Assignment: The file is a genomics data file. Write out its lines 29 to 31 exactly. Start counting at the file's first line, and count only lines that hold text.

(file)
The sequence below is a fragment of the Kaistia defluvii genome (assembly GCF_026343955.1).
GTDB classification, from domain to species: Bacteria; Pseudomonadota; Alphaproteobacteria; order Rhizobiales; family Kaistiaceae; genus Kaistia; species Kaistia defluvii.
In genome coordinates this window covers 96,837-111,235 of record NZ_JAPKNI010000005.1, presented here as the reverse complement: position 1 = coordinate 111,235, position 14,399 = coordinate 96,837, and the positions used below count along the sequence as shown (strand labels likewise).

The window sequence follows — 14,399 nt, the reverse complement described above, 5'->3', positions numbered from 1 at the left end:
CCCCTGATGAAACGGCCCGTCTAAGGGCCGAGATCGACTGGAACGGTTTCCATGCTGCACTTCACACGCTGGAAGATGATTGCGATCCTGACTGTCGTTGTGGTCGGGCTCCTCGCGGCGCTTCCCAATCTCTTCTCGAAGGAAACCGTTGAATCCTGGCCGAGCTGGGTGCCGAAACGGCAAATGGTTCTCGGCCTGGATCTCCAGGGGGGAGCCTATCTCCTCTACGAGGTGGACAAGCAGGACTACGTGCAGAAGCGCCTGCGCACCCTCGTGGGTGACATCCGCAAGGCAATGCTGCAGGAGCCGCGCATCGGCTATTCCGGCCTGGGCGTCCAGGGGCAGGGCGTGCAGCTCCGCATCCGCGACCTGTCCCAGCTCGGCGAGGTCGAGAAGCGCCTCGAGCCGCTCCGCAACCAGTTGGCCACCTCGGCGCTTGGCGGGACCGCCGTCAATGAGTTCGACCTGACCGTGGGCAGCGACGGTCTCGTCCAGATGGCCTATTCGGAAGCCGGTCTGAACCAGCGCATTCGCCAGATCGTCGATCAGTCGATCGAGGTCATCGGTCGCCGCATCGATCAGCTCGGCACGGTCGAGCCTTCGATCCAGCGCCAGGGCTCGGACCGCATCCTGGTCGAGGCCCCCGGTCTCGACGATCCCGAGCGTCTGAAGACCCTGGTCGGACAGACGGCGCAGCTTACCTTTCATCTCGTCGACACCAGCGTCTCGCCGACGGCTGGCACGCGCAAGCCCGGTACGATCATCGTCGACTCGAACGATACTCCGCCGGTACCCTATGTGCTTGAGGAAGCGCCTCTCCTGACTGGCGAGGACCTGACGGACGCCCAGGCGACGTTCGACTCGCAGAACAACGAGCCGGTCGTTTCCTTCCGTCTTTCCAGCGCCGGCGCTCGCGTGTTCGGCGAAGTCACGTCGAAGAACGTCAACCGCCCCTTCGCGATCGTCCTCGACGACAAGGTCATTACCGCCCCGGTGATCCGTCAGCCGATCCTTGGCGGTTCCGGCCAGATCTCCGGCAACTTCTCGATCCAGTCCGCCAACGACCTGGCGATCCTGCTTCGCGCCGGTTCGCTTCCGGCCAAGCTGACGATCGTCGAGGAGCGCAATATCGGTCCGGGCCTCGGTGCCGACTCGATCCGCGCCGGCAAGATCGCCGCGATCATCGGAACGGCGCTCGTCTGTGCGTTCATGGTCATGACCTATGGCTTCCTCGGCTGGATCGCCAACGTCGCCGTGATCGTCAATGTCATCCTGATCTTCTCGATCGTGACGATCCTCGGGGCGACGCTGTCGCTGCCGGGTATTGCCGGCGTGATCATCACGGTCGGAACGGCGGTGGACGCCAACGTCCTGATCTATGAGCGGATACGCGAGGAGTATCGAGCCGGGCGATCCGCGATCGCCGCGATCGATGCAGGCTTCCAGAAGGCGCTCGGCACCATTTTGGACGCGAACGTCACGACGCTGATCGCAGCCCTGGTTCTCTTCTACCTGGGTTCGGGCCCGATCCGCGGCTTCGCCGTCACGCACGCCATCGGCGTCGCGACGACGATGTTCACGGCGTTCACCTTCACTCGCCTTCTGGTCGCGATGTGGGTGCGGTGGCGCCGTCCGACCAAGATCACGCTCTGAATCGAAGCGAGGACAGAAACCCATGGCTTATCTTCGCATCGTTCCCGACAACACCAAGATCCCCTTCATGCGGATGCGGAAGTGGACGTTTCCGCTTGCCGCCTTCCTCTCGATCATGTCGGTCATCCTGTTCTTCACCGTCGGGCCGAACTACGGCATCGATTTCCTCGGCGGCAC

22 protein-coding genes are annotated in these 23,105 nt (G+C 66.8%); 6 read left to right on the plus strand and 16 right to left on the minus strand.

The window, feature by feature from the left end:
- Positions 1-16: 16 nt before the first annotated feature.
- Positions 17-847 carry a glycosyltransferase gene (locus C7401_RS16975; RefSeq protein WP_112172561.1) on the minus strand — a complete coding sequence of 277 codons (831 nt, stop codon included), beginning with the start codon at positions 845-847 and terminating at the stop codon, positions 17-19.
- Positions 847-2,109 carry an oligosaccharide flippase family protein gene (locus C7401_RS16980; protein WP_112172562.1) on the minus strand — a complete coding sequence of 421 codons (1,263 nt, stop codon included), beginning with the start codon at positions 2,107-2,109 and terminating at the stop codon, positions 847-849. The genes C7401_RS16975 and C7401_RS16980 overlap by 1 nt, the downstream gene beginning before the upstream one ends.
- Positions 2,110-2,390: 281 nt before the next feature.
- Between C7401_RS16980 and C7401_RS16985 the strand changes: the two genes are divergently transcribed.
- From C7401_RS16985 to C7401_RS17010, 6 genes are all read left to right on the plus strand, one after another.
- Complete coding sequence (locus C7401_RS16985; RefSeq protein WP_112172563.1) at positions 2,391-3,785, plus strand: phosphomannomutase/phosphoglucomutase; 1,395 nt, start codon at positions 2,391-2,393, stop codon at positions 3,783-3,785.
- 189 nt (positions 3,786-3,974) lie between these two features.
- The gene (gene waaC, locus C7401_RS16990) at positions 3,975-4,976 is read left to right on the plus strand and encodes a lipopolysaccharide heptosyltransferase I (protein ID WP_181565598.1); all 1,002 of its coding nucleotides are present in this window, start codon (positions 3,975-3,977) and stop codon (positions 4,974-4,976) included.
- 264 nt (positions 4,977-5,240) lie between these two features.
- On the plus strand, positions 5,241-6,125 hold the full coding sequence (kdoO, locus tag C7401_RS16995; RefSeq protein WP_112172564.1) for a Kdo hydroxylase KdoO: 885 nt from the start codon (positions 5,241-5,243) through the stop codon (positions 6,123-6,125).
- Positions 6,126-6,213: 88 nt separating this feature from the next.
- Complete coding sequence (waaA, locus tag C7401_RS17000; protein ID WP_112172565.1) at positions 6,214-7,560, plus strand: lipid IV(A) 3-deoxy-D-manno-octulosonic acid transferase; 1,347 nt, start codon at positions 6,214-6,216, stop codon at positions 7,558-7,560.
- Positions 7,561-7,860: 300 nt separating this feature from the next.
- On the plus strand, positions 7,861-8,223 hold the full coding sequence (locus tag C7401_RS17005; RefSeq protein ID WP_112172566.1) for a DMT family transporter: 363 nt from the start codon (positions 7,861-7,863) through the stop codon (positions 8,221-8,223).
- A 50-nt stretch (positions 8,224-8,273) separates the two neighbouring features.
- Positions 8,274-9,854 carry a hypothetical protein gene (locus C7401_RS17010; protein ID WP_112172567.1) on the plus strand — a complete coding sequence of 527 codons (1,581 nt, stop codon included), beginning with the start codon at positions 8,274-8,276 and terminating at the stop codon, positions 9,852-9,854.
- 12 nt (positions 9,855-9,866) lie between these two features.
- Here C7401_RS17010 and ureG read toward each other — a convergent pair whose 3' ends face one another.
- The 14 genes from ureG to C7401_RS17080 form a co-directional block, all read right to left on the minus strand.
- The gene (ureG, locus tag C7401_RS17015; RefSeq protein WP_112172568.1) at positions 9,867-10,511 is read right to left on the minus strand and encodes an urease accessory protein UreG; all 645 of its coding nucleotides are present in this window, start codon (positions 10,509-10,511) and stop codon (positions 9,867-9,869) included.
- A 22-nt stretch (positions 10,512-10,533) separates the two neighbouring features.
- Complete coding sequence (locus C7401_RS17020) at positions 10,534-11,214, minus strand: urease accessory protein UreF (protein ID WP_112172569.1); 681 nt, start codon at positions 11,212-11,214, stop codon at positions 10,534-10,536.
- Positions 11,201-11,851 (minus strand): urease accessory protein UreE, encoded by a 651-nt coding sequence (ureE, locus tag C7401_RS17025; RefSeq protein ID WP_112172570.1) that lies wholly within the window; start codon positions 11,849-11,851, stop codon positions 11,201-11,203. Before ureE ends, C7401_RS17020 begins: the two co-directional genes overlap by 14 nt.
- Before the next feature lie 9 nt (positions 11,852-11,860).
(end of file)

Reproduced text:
- A 22-nt stretch (positions 10,512-10,533) separates the two neighbouring features.
- Complete coding sequence (locus C7401_RS17020) at positions 10,534-11,214, minus strand: urease accessory protein UreF (protein ID WP_112172569.1); 681 nt, start codon at positions 11,212-11,214, stop codon at positions 10,534-10,536.
- Positions 11,201-11,851 (minus strand): urease accessory protein UreE, encoded by a 651-nt coding sequence (ureE, locus tag C7401_RS17025; RefSeq protein ID WP_112172570.1) that lies wholly within the window; start codon positions 11,849-11,851, stop codon positions 11,201-11,203. Before ureE ends, C7401_RS17020 begins: the two co-directional genes overlap by 14 nt.